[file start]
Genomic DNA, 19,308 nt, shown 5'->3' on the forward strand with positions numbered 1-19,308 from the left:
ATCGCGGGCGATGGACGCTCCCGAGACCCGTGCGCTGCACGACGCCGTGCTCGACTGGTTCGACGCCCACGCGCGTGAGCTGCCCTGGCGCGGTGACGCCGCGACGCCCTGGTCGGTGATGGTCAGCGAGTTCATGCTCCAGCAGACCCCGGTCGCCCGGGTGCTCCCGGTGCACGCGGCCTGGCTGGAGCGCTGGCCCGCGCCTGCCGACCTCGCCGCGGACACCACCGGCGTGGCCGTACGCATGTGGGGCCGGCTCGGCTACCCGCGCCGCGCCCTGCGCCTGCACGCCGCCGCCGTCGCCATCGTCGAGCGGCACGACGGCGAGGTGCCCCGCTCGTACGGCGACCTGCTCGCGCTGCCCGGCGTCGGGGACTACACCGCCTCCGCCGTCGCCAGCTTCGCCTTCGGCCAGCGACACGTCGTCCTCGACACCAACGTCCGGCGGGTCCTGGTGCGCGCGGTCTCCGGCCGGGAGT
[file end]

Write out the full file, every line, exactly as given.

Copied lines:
Genomic DNA, 19,308 nt, shown 5'->3' on the forward strand with positions numbered 1-19,308 from the left:
ATCGCGGGCGATGGACGCTCCCGAGACCCGTGCGCTGCACGACGCCGTGCTCGACTGGTTCGACGCCCACGCGCGTGAGCTGCCCTGGCGCGGTGACGCCGCGACGCCCTGGTCGGTGATGGTCAGCGAGTTCATGCTCCAGCAGACCCCGGTCGCCCGGGTGCTCCCGGTGCACGCGGCCTGGCTGGAGCGCTGGCCCGCGCCTGCCGACCTCGCCGCGGACACCACCGGCGTGGCCGTACGCATGTGGGGCCGGCTCGGCTACCCGCGCCGCGCCCTGCGCCTGCACGCCGCCGCCGTCGCCATCGTCGAGCGGCACGACGGCGAGGTGCCCCGCTCGTACGGCGACCTGCTCGCGCTGCCCGGCGTCGGGGACTACACCGCCTCCGCCGTCGCCAGCTTCGCCTTCGGCCAGCGACACGTCGTCCTCGACACCAACGTCCGGCGGGTCCTGGTGCGCGCGGTCTCCGGCCGGGAGT